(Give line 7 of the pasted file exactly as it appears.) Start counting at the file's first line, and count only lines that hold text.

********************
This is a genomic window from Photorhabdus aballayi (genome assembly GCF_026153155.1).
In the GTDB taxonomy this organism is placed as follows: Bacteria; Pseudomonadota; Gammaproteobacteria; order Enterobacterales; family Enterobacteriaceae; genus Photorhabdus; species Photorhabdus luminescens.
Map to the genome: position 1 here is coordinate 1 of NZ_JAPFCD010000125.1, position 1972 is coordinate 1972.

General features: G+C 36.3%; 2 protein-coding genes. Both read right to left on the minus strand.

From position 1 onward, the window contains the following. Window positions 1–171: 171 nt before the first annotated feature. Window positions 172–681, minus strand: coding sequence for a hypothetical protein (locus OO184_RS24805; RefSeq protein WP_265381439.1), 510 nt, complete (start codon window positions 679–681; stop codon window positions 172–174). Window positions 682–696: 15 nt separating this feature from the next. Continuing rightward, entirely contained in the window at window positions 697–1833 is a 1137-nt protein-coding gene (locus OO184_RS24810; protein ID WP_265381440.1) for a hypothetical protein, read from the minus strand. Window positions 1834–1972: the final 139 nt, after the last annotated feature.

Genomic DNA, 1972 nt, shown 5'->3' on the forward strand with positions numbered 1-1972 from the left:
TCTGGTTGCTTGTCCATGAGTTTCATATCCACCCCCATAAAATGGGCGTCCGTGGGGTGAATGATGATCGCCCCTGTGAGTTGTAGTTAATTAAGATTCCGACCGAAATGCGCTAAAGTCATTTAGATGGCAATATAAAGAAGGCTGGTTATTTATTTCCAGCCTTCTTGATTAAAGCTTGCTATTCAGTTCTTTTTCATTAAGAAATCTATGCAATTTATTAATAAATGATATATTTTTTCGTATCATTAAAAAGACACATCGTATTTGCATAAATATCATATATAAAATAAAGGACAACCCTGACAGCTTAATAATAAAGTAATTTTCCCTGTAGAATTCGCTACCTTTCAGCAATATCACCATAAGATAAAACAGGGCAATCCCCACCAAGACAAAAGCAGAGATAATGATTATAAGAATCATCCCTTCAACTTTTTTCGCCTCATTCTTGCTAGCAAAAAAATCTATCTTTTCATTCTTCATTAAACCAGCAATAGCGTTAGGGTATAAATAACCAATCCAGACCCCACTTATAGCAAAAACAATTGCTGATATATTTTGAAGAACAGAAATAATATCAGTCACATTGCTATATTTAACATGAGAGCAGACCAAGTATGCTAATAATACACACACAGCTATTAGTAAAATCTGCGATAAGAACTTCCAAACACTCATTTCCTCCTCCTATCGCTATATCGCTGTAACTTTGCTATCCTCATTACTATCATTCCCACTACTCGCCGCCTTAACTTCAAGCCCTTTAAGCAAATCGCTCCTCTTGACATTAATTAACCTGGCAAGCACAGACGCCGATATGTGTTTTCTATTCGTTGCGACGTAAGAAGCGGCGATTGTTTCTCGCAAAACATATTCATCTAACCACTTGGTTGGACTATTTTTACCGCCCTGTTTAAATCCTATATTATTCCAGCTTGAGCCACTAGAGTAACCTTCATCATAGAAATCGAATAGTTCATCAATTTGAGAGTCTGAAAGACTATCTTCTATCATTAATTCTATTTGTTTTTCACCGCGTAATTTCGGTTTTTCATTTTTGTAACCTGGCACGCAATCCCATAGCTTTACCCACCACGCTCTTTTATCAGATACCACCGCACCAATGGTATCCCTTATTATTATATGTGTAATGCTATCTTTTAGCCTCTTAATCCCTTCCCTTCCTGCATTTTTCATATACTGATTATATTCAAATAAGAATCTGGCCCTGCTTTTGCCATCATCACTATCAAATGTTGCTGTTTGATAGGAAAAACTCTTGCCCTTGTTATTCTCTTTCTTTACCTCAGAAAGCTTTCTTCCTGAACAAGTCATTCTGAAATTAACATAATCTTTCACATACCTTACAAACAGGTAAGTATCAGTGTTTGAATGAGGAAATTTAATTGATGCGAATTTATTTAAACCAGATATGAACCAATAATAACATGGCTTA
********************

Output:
TCTGGTTGCTTGTCCATGAGTTTCATATCCACCCCCATAAAATGGGCGTCCGTGGGGTGAATGATGATCGCCCCTGTGAGTTGTAGTTAATTAAGATTCCGACCGAAATGCGCTAAAGTCATTTAGATGGCAATATAAAGAAGGCTGGTTATTTATTTCCAGCCTTCTTGATTAAAGCTTGCTATTCAGTTCTTTTTCATTAAGAAATCTATGCAATTTATTAATAAATGATATATTTTTTCGTATCATTAAAAAGACACATCGTATTTGCATAAATATCATATATAAAATAAAGGACAACCCTGACAGCTTAATAATAAAGTAATTTTCCCTGTAGAATTCGCTACCTTTCAGCAATATCACCATAAGATAAAACAGGGCAATCCCCACCAAGACAAAAGCAGAGATAATGATTATAAGAATCATCCCTTCAACTTTTTTCGCCTCATTCTTGCTAGCAAAAAAATCTATCTTTTCATTCTTCATTAAACCAGCAATAGCGTTAGGGTATAAATAACCAATCCAGACCCCACTTATAGCAAAAACAATTGCTGATATATTTTGAAGAACAGAAATAATATCAGTCACATTGCTATATTTAACATGAGAGCAGACCAAGTATGCTAATAATACACACACAGCTATTAGTAAAATCTGCGATAAGAACTTCCAAACACTCATTTCCTCCTCCTATCGCTATATCGCTGTAACTTTGCTATCCTCATTACTATCATTCCCACTACTCGCCGCCTTAACTTCAAGCCCTTTAAGCAAATCGCTCCTCTTGACATTAATTAACCTGGCAAGCACAGACGCCGATATGTGTTTTCTATTCGTTGCGACGTAAGAAGCGGCGATTGTTTCTCGCAAAACATATTCATCTAACCACTTGGTTGGACTATTTTTACCGCCCTGTTTAAATCCTATATTATTCCAGCTTGAGCCACTAGAGTAACCTTCATCATAGAAATCGAATAGTTCATCAATTTGAGAGTCTGAAAGACTATCTTCTATCATTAATTCTATTTGTTTTTCACCGCGTAATTTCGGTTTTTCATTTTTGTAACCTGGCACGCAATCCCATAGCTTTACCCACCACGCTCTTTTATCAGATACCACCGCACCAATGGTATCCCTTATTATTATATGTGTAATGCTATCTTTTAGCCTCTTAATCCCTTCCCTTCCTGCATTTTTCATATACTGATTATATTCAAATAAGAATCTGGCCCTGCTTTTGCCATCATCACTATCAAATGTTGCTGTTTGATAGGAAAAACTCTTGCCCTTGTTATTCTCTTTCTTTACCTCAGAAAGCTTTCTTCCTGAACAAGTCATTCTGAAATTAACATAATCTTTCACATACCTTACAAACAGGTAAGTATCAGTGTTTGAATGAGGAAATTTAATTGATGCGAATTTATTTAAACCAGATATGAACCAATAATAACATGGCTTA